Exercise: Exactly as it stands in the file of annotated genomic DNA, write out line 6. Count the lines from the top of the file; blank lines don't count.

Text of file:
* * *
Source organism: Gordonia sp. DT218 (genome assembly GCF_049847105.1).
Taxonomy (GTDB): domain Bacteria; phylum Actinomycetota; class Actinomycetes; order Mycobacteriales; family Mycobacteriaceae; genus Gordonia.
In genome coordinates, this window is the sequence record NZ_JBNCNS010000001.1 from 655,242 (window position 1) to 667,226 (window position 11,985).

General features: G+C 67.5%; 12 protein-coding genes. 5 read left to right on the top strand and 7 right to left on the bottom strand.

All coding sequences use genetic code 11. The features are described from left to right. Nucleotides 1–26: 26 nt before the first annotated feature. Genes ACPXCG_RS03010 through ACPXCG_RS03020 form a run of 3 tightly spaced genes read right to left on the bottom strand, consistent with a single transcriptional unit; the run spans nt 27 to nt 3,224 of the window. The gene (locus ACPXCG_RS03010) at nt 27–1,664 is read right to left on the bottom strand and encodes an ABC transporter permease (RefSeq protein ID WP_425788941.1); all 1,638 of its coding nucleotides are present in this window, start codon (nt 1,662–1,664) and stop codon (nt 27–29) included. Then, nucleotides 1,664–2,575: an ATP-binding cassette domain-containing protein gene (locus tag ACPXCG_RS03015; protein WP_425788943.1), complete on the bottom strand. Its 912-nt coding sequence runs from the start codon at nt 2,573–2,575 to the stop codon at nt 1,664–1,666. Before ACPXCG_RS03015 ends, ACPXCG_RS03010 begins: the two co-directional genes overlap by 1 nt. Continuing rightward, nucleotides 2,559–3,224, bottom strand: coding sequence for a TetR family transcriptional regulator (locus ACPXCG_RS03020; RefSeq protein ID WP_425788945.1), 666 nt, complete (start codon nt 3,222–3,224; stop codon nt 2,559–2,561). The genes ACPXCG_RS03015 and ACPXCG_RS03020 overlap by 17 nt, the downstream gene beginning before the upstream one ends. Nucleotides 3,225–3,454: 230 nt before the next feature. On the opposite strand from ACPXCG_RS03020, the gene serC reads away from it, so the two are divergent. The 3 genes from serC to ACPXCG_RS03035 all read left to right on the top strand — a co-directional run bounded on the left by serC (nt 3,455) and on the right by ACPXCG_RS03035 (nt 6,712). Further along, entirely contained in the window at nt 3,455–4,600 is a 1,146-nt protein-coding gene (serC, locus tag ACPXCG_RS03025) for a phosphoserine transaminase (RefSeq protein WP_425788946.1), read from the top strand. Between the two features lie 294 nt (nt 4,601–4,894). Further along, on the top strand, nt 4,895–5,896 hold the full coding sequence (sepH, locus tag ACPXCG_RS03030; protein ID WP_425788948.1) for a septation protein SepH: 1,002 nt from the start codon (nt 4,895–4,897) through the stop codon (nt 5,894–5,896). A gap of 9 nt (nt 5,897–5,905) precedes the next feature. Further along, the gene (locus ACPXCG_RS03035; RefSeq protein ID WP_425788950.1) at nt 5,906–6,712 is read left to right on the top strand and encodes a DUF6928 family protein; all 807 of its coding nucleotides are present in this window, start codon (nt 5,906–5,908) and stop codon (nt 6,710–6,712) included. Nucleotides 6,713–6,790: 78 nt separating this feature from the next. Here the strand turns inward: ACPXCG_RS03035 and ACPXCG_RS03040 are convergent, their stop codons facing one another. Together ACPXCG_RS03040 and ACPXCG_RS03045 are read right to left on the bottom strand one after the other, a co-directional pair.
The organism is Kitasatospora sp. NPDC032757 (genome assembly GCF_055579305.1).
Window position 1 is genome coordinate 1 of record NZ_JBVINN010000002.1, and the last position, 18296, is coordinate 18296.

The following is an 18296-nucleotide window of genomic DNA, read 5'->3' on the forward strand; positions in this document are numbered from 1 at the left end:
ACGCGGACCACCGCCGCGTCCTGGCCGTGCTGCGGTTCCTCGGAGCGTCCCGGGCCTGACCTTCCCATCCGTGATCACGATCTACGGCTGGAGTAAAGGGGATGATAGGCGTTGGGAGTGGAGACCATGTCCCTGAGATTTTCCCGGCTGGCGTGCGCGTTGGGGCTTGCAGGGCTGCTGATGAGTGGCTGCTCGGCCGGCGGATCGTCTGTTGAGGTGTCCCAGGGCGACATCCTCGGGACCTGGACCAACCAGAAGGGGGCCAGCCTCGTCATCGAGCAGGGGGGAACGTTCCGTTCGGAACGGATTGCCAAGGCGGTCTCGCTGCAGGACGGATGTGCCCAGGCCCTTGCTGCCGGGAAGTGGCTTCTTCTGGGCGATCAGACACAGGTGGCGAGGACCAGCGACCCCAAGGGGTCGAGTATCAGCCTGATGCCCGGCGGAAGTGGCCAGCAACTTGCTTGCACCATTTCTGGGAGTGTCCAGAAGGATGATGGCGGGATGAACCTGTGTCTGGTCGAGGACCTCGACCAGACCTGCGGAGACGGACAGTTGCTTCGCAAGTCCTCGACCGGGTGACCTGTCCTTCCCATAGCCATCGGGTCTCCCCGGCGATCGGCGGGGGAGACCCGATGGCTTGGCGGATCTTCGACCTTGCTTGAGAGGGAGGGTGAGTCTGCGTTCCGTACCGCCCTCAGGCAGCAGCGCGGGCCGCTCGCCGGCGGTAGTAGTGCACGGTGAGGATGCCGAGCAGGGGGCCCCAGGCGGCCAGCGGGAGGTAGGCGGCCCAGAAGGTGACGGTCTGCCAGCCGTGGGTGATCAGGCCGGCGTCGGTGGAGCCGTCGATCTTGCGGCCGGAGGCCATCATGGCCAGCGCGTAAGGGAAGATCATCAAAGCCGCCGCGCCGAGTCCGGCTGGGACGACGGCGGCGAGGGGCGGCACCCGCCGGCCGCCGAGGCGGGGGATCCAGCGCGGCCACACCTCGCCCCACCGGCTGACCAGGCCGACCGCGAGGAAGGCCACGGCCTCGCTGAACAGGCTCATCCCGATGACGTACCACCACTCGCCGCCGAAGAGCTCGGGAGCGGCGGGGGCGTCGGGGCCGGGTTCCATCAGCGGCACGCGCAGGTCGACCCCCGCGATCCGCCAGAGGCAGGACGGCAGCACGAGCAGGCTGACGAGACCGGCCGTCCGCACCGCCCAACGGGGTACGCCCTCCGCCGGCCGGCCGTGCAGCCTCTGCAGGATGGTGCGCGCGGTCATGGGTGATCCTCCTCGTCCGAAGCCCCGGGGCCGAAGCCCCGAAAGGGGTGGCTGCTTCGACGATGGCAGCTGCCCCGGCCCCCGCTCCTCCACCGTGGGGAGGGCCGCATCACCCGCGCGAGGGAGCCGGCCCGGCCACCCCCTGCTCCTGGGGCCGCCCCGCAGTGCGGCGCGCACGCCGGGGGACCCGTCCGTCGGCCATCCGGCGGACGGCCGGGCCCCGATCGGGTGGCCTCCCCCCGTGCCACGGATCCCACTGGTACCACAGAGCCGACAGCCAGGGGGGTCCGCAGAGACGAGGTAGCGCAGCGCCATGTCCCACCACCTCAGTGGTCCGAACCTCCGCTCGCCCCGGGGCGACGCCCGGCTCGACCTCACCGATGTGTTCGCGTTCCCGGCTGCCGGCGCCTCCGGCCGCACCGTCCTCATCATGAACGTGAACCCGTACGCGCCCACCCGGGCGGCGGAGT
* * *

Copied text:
The organism is Kitasatospora sp. NPDC032757 (genome assembly GCF_055579305.1).